Album of the Month – Worst Party Ever’s DARTLAND


Recorded and Produced by Tyler Floyd @ Floyd Audio

Hannah Sleath, Guest Contributor

As February rolls around, we must prepare ourselves for the last bits of the miserable North Dakota winter. What a better way to brace ourselves than with another Album of the Month?!

This month’s feature hails from Seattle-based band Worst Party Ever. This is actually their debut LP despite releasing music since 2014 with their self titled EP. Additionally, in 2016 they released a compilation titled Anthology (and one of my favorite albums of all time), boasting 21 songs in 53 minutes, and many singles sprinkled between releases. 

Dartland clocks in at only 23 minutes long, perfect for those with short attention spans (this is a self callout). The album has an enchanting, light and airy sound compared to other emo rock albums. It also has this D.I.Y. air to it despite the fantastic production value by producer Kyle Hoffer. There’s the classic heavy guitar use that Worst Party Ever fans have come to know and love. Songs often begin slow and paced almost-ballads and pick up to fast paced, exciting rock songs. 

This sound juxtaposes in a beautiful way with the bleary, depressed lyrics by Andy Schueneman. They have a classic, near pop punk, lyricism in their songs that sort of surprise you when put against the backing track. I absolutely adore the sound, and each song is so short it’s over before you even can process it, but the song hooks into your brain anyways, making you want to come back to the album again.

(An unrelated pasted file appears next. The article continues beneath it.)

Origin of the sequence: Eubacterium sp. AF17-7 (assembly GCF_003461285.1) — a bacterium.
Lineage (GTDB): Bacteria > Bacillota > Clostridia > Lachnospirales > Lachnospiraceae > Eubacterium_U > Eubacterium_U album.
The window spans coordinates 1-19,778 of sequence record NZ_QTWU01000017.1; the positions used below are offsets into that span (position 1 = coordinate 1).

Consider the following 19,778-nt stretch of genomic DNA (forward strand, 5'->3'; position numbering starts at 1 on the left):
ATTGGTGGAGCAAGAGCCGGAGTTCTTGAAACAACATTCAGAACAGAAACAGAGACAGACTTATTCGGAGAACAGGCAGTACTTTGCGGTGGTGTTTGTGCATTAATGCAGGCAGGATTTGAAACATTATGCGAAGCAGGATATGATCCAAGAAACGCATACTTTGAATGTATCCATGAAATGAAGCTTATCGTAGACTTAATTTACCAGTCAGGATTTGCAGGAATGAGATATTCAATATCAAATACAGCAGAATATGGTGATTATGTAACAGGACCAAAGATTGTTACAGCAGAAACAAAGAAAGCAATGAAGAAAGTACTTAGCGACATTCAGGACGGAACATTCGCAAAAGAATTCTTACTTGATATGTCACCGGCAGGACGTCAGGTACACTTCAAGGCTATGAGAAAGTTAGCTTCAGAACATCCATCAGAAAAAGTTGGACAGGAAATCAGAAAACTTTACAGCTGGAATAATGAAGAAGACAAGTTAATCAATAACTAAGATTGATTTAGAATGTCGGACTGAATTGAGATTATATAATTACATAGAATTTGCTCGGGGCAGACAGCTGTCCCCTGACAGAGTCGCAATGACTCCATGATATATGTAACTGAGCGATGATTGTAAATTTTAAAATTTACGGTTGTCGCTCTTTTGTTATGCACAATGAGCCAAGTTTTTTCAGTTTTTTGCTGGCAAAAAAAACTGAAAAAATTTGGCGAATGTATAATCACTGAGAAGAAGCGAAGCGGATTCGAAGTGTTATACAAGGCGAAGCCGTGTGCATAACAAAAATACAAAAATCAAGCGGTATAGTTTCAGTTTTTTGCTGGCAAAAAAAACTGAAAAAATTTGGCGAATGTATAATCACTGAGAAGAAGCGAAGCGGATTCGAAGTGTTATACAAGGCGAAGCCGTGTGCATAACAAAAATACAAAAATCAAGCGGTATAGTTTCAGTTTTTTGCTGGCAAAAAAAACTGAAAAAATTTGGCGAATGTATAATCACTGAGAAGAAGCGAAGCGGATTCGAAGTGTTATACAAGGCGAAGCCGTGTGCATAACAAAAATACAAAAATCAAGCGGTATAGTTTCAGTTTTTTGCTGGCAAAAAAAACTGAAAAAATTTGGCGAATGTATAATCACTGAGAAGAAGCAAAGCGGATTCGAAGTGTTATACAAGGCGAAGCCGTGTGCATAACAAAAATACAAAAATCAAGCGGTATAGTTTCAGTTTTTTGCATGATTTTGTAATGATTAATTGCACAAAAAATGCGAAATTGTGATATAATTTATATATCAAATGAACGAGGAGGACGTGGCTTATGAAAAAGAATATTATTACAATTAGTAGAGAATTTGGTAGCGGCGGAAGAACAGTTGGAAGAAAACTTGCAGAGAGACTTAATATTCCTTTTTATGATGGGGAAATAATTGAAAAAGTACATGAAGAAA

My favorite track on the record (and a more popular one of the tracklist) would easily be “Beautiful Out”. A slow strumming guitar and Schueneman’s vocal begin the track, with lyrics discussing numbness and staying inside (throwback to last month’s AOTM). This intro accelerates itself into a heavy guitar and drum pairing, continuing the twangy guitar chord progression established in the beginning. The melodramatic lyrics continue and speak heavily to anyone who’s experienced a depressive episode during the warmer months:

“And I know that it sucks

But it’s uniform now

And i don’t wanna go outside

But it’s beautiful out”

                   – Beautiful out by Worst Party Ever

This album feels like a summer depressive episode, with the lighter guitar, softer vocals, and numb lyrics. My only issue with the album is the, at times, repetitive nature of the chord progressions between songs. Despite this, I find myself coming back to this album again and again. 

This fifth wave emo album will be loved by anyone who’s a fan of Modern Baseball, Macseal, or American Football (I mean, come on, there’s a house on the cover). 

7 out of 10 Misos